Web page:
After determining that entry of default judgment is warranted, the court must next determine the terms of the judgment. Consistent with the allegations and prayer in the complaint, plaintiff seeks the creation of a van-accessible disabled parking space and access aisle, along with the signage required by the Americans With Disabilities Act of 1990 (ADA), the Americans With Disabilities Act Accessibility Guidelines (ADAAG), and California Code of Regulations Title 24 (Title 24). Plaintiff also seeks the creation of an accessible main entrance to the store by construction of a level landing that complies with the ADAAG and Title 24, along with signage required by Title 24. Finally, plaintiff seeks the creation of accessible aisles in the store by removal of boxes and merchandise that block wheelchair access. The court finds that plaintiff is entitled to the injunctive relief requested pursuant to federal and state law. The court finds further that plaintiff is entitled to the requested total of $4,000 in damages under his state law cause of action pursuant to California Civil Code § 52(a) based upon one actual encounter with unlawful architectural barriers. See Grove v. De La Cruz, 407 F. Supp. 2d 1126, 1133 (C.D. Cal. 2005) (the Unruh Act "provides for statutory damages up to a maximum of three times the actual damages but no less than $4,000 for each instance of discrimination")).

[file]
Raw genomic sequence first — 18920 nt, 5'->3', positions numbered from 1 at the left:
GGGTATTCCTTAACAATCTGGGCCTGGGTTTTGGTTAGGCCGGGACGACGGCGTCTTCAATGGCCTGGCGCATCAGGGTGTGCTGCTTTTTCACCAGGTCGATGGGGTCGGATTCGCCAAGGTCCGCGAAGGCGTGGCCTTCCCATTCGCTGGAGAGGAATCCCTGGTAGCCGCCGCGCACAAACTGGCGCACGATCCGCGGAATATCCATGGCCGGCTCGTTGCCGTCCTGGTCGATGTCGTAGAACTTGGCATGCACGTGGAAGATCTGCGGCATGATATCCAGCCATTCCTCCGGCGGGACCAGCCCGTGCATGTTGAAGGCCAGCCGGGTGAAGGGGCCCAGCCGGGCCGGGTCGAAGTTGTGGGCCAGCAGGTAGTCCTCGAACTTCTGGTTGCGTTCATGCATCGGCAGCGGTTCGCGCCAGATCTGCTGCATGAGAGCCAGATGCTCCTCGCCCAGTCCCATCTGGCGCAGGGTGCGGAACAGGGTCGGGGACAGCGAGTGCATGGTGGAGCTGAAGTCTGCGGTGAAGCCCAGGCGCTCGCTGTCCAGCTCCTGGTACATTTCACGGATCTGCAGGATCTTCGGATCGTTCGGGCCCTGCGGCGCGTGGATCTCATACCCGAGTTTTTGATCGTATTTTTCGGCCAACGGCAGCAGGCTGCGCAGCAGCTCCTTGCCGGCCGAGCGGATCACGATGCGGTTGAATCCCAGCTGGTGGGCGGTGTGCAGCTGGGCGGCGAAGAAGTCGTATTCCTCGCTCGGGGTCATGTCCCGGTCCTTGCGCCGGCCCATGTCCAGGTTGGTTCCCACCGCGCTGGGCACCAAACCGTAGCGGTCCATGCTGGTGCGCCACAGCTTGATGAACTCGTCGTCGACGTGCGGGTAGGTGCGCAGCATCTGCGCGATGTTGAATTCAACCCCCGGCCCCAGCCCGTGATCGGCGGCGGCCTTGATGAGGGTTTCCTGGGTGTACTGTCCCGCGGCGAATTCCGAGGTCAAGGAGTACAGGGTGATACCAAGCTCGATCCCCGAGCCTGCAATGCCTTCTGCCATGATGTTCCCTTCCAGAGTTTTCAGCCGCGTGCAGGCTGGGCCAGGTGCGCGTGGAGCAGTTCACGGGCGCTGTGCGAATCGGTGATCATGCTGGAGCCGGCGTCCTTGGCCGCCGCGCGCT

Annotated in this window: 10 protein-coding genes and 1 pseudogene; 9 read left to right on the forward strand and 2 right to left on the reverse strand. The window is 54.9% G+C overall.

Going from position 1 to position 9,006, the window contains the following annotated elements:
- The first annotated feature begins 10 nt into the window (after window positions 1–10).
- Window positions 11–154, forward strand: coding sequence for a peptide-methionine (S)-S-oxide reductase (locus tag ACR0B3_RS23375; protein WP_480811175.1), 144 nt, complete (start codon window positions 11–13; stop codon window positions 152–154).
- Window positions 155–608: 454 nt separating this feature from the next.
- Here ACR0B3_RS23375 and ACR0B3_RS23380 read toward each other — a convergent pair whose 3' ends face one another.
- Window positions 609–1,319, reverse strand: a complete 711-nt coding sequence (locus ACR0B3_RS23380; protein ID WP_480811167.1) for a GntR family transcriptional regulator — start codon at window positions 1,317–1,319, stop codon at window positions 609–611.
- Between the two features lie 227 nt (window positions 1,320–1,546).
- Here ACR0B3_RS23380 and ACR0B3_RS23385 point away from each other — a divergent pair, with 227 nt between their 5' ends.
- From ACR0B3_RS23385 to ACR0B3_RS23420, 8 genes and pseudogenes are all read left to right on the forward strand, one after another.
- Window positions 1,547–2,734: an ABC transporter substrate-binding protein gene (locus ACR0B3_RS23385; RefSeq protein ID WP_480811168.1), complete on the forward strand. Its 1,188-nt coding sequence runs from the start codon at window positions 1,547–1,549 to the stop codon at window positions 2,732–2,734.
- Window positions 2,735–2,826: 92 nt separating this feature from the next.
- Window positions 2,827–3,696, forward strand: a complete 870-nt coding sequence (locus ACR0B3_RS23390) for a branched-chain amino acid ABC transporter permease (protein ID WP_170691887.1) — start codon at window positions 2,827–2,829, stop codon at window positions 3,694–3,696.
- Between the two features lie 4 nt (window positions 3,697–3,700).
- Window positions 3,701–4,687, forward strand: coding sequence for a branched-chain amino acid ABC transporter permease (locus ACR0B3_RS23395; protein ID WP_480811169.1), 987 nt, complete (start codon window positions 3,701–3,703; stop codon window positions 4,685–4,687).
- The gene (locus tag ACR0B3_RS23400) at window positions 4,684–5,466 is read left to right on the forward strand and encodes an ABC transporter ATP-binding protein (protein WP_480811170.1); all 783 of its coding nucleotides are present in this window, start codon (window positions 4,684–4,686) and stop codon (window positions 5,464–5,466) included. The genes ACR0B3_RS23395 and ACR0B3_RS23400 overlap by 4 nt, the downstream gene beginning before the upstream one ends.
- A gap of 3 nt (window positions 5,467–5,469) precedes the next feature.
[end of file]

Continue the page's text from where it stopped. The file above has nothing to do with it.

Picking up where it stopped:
Under 42 U.S.C. § 12205, a party that prevails on claims brought under the ADA may recover reasonable attorney's fees and costs, in the court's discretion. The fee award is calculated by using the lodestar method, i.e., by multiplying the hours reasonably spent litigating the case by a reasonable hourly rate. Ferland v. Conrad Credit Corp., 244 F.3d 1145, 1146-48 (9th Cir. 2001). A reasonable hourly rate is determined by applying the twelve "Kerr factors" outlined in Morales v. City of San Rafael, 96 F.3d 359, 363 n.8 (9th Cir. 1996). The factors are as follows:
(1) the time and labor required, (2) the novelty and difficulty of the questions involved, (3) the skill requisite to perform the legal service properly, (4) the preclusion of other employment by the attorney due to acceptance of the case, (5) the customary fee, (6) whether the fee is fixed or contingent, (7) time limitations imposed by the client or the circumstances, (8) the amount involved and the results obtained, (9) the experience, reputation, and ability of the attorneys, (10) the "undesirability" of the case, (11) the nature and length of the professional relationship with the client, and (12) awards in similar cases.